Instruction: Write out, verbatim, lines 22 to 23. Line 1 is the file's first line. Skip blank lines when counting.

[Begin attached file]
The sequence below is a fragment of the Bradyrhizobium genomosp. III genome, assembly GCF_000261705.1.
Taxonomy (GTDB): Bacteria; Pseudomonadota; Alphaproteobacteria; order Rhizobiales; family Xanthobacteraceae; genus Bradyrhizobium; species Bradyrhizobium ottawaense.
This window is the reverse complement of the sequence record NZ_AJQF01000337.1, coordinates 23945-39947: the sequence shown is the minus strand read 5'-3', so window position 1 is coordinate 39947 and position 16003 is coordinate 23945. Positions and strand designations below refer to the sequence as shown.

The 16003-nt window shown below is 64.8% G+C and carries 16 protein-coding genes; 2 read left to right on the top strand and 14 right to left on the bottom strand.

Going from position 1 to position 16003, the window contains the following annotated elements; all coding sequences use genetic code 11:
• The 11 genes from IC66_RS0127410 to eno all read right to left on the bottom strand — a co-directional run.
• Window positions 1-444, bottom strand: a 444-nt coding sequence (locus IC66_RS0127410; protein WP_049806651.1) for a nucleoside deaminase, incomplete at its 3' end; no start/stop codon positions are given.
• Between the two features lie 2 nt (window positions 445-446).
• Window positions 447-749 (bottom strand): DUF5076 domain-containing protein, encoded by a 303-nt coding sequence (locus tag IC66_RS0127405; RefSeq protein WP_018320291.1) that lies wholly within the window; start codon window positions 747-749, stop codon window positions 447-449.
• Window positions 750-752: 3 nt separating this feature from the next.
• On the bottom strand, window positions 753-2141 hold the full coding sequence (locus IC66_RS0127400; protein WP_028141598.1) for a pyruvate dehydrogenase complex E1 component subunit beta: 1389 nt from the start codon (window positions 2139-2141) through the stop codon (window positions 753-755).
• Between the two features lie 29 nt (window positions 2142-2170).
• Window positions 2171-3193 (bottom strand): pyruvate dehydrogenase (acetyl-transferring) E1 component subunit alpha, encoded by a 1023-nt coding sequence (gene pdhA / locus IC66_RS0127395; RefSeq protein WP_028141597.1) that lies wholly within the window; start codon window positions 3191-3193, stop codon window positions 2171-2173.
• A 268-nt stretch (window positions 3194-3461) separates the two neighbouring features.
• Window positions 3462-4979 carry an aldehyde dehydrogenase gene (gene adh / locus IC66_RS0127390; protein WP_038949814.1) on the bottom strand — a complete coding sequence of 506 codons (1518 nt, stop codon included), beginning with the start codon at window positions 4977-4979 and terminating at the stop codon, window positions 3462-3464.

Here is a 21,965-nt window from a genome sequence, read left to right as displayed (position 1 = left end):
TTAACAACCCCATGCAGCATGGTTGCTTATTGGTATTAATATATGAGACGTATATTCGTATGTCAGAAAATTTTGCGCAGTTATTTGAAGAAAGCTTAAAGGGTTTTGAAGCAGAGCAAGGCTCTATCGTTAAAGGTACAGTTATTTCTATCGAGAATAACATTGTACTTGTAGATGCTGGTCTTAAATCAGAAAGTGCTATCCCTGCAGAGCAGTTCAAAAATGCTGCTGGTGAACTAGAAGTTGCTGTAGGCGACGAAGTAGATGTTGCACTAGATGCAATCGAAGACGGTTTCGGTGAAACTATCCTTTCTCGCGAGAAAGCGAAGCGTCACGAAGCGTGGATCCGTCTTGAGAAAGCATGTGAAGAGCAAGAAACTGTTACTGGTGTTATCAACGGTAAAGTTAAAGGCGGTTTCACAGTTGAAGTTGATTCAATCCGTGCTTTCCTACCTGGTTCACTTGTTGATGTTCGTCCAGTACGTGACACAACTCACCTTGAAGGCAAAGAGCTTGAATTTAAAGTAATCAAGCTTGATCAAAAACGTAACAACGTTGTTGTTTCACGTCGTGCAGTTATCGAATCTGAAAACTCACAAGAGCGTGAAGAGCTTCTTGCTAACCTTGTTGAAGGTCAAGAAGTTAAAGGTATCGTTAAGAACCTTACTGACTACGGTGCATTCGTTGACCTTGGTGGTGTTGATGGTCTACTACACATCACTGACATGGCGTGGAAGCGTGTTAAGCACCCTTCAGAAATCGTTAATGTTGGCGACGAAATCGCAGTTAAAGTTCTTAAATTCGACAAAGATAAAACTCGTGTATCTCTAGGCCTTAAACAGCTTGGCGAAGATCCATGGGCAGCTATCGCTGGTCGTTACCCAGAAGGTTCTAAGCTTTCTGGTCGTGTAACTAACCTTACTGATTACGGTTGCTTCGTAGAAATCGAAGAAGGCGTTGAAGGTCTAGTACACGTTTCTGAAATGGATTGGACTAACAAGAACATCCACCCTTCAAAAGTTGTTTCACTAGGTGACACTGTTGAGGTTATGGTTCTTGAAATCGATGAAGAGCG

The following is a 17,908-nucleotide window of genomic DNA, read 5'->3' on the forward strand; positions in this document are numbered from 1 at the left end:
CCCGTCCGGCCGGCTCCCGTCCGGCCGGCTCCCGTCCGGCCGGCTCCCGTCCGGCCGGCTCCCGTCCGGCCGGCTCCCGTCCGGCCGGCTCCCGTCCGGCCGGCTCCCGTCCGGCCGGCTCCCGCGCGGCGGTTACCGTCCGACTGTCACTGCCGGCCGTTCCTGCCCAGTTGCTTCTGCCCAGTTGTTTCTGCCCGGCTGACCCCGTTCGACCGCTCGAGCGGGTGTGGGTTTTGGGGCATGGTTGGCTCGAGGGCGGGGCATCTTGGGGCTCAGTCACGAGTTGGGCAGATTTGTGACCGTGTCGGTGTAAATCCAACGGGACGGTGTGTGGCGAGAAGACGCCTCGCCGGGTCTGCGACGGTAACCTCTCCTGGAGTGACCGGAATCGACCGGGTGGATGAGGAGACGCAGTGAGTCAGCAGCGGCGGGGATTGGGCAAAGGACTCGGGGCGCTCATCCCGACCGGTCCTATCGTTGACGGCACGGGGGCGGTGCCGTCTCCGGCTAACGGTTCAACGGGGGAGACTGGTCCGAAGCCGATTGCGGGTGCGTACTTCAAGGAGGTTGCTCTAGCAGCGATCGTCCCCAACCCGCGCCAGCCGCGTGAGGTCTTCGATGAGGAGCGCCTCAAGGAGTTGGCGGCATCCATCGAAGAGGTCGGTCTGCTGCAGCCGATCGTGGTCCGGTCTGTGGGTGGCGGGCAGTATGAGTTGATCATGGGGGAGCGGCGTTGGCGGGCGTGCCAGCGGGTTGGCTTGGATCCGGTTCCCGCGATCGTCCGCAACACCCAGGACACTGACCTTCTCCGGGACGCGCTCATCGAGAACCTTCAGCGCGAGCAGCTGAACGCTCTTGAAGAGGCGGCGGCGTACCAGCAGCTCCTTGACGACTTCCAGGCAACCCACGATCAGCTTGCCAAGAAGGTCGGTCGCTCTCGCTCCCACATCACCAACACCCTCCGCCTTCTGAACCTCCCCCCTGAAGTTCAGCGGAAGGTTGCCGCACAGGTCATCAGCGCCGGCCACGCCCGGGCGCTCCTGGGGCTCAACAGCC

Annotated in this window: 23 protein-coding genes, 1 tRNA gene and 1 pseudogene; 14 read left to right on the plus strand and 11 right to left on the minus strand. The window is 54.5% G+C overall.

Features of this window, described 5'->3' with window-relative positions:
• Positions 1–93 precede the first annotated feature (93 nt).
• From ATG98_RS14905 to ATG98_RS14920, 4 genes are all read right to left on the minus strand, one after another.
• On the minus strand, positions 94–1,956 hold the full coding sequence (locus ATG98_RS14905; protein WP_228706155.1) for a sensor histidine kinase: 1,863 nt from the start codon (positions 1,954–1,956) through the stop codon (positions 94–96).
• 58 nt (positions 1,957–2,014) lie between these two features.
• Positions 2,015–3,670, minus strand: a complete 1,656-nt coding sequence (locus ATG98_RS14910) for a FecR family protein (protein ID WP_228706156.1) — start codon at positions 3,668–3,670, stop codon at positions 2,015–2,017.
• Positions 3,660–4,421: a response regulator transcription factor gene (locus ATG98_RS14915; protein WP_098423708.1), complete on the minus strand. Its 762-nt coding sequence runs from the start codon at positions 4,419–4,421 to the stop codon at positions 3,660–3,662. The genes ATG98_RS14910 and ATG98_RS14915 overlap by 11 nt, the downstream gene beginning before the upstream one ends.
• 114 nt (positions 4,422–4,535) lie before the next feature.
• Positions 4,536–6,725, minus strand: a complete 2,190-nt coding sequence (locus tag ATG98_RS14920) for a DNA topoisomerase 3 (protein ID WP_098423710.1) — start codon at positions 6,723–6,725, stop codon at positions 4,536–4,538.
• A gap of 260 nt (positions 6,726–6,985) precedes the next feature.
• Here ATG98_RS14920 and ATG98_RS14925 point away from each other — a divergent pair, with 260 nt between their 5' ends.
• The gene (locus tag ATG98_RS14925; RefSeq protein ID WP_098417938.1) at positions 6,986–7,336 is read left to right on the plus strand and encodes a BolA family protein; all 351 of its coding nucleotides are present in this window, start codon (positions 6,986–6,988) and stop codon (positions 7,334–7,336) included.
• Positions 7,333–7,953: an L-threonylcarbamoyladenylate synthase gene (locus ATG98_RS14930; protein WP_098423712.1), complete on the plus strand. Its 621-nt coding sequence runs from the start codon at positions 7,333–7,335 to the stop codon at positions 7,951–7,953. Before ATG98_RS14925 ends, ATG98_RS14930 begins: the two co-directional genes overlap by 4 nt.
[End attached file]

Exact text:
• Positions 1–93 precede the first annotated feature (93 nt).
• From ATG98_RS14905 to ATG98_RS14920, 4 genes are all read right to left on the minus strand, one after another.